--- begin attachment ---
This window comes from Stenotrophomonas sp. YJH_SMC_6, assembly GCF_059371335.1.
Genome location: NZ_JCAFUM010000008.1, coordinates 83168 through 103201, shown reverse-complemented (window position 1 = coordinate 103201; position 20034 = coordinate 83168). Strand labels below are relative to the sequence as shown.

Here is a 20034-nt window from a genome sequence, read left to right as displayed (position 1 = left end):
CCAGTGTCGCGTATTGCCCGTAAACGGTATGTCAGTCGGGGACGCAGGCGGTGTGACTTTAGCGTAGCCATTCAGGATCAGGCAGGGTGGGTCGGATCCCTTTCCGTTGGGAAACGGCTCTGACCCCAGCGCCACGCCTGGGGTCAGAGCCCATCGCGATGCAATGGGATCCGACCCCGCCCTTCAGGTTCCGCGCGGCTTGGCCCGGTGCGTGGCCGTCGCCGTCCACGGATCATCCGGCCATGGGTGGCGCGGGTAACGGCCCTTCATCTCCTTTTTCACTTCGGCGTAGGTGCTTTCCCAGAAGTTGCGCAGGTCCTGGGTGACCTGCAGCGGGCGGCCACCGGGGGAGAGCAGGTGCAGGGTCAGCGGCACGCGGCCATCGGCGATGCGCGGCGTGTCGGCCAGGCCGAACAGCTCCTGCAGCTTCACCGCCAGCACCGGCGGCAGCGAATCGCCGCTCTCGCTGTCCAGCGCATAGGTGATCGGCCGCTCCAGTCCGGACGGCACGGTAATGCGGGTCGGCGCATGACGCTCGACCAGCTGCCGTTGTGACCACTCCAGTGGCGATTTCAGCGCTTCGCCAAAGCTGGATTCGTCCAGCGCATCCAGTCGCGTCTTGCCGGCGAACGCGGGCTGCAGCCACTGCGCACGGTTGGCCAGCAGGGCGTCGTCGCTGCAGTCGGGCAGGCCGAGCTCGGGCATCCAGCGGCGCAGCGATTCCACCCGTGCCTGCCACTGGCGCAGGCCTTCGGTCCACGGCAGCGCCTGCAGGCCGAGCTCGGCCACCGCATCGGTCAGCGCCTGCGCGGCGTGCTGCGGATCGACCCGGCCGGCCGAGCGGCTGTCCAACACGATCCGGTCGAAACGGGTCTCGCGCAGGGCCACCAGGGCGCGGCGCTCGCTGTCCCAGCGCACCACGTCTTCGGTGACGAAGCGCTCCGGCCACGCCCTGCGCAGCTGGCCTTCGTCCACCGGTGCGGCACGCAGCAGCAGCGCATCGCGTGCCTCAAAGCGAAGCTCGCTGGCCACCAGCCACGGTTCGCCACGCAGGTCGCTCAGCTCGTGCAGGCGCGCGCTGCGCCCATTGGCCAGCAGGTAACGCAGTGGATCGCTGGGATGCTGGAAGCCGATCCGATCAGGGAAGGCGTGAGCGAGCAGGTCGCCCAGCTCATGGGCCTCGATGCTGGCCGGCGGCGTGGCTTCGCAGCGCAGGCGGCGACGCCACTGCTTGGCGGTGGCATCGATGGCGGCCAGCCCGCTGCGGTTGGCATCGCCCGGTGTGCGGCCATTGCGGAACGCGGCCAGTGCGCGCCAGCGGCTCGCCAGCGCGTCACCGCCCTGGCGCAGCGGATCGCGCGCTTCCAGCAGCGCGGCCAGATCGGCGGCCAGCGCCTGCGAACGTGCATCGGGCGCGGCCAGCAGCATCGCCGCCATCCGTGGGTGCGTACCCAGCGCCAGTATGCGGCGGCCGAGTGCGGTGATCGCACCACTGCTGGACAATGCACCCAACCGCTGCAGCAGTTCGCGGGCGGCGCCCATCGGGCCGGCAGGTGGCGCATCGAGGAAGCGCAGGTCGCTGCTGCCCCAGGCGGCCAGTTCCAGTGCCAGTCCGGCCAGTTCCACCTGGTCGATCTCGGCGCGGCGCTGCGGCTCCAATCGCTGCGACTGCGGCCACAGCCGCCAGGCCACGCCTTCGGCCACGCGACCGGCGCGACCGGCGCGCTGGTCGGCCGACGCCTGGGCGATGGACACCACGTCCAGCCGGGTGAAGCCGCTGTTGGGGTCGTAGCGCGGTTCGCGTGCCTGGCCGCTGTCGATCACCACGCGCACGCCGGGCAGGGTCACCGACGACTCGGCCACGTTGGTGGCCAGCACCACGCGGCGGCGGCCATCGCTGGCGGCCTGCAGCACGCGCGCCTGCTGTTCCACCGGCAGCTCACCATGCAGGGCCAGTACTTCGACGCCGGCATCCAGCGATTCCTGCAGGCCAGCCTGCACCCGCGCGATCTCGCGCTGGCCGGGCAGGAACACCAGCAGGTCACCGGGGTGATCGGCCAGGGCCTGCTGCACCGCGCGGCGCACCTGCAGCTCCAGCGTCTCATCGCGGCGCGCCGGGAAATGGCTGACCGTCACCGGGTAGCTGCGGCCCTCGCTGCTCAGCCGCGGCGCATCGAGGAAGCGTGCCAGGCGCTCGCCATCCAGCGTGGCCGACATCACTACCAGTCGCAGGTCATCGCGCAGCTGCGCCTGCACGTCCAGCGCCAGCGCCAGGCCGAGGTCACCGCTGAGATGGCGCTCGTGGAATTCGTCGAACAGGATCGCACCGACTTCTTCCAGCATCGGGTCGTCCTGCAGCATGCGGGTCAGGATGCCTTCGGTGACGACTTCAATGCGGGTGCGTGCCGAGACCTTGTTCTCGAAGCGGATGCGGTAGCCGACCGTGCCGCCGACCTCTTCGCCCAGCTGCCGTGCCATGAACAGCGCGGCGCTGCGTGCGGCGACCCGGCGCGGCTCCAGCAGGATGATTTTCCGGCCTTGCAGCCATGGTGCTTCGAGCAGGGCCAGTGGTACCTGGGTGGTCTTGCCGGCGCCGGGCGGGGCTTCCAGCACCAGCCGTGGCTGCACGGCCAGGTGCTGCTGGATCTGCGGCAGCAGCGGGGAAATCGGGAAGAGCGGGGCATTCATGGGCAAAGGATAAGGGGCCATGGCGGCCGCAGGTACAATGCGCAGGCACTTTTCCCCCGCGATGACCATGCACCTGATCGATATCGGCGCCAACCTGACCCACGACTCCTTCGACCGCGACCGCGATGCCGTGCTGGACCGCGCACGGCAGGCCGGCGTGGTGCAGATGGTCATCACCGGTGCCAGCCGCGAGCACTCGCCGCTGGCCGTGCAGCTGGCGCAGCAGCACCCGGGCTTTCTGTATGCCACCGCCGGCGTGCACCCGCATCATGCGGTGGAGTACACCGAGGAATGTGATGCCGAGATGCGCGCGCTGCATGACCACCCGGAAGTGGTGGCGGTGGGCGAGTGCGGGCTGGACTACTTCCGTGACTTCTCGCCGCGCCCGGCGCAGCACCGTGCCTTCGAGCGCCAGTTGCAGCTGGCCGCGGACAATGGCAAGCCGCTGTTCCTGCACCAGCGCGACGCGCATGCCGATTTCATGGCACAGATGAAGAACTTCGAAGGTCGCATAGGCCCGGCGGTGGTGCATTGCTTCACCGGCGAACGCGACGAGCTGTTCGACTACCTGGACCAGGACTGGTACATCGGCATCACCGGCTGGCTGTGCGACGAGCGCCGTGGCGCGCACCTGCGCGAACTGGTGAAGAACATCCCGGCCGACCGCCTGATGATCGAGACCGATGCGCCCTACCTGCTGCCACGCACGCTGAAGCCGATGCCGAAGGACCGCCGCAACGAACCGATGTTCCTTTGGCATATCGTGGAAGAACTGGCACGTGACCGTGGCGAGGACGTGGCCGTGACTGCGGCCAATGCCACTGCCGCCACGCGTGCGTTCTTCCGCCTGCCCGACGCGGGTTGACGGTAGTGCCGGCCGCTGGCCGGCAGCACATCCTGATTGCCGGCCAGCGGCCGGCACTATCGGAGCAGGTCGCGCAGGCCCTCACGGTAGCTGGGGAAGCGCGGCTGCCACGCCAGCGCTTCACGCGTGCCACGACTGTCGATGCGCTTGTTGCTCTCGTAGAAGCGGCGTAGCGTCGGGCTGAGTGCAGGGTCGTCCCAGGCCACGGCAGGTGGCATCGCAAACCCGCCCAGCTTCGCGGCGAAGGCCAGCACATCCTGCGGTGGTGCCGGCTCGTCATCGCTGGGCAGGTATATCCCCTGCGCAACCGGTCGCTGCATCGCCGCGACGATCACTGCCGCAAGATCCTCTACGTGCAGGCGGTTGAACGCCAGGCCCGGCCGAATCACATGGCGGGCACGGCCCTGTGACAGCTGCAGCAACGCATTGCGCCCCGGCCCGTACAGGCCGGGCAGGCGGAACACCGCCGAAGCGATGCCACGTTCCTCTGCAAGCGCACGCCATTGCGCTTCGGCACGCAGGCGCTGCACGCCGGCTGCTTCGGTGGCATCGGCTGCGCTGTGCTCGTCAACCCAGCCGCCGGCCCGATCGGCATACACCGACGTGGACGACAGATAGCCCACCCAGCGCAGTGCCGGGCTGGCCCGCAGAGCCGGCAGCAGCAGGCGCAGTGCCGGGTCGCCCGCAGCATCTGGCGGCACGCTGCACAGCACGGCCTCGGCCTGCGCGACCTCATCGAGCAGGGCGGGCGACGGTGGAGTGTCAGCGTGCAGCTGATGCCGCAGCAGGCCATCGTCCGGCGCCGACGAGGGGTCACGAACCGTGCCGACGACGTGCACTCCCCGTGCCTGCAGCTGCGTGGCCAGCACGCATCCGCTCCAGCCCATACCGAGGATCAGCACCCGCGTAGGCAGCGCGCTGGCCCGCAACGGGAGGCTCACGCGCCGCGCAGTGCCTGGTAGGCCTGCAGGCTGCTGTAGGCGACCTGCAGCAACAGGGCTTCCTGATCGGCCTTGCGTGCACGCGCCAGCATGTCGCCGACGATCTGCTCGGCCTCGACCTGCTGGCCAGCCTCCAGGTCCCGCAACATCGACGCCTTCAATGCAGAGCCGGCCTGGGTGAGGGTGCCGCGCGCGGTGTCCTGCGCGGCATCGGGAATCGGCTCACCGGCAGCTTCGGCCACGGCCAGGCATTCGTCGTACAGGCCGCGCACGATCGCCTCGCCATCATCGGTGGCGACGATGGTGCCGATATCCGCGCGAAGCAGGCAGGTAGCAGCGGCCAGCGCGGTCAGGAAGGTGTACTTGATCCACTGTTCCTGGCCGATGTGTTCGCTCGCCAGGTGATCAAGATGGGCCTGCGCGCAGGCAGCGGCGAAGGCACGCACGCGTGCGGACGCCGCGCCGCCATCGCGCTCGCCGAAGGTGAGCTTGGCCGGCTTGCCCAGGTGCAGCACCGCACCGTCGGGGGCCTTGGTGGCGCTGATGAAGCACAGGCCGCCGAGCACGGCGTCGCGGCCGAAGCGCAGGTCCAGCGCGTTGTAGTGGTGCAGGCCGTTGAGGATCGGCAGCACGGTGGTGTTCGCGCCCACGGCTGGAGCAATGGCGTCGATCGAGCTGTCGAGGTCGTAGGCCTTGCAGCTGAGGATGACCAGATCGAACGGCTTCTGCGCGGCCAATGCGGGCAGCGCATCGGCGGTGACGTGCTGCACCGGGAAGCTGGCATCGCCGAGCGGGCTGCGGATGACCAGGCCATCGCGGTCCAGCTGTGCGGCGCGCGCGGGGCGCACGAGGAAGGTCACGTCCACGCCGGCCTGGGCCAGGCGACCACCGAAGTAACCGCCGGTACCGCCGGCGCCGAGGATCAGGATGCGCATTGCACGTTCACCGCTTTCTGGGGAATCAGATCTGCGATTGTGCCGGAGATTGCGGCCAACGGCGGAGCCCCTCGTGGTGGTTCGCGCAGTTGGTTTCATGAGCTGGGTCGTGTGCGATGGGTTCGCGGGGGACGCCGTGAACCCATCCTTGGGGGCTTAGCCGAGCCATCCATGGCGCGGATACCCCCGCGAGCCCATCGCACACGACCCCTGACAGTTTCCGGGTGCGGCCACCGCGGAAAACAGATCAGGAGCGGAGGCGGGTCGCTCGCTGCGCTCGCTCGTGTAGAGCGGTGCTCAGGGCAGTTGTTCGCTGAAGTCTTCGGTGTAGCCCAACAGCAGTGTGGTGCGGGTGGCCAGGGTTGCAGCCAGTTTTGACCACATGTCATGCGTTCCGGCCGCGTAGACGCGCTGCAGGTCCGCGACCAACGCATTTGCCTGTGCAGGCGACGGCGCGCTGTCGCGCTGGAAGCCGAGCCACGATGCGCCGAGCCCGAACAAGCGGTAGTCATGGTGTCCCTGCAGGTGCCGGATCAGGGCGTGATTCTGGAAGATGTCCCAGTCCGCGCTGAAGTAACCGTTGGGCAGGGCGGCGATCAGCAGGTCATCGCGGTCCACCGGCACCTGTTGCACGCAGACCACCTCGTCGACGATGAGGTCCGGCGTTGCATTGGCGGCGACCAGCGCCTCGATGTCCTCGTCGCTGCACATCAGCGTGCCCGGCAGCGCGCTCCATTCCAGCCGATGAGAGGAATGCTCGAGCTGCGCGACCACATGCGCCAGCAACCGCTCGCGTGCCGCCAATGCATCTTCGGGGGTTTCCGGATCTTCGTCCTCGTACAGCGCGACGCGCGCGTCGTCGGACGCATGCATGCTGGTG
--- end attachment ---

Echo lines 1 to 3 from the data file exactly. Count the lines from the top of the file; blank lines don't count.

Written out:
This window comes from Stenotrophomonas sp. YJH_SMC_6, assembly GCF_059371335.1.
Genome location: NZ_JCAFUM010000008.1, coordinates 83168 through 103201, shown reverse-complemented (window position 1 = coordinate 103201; position 20034 = coordinate 83168). Strand labels below are relative to the sequence as shown.

Here is a 20034-nt window from a genome sequence, read left to right as displayed (position 1 = left end):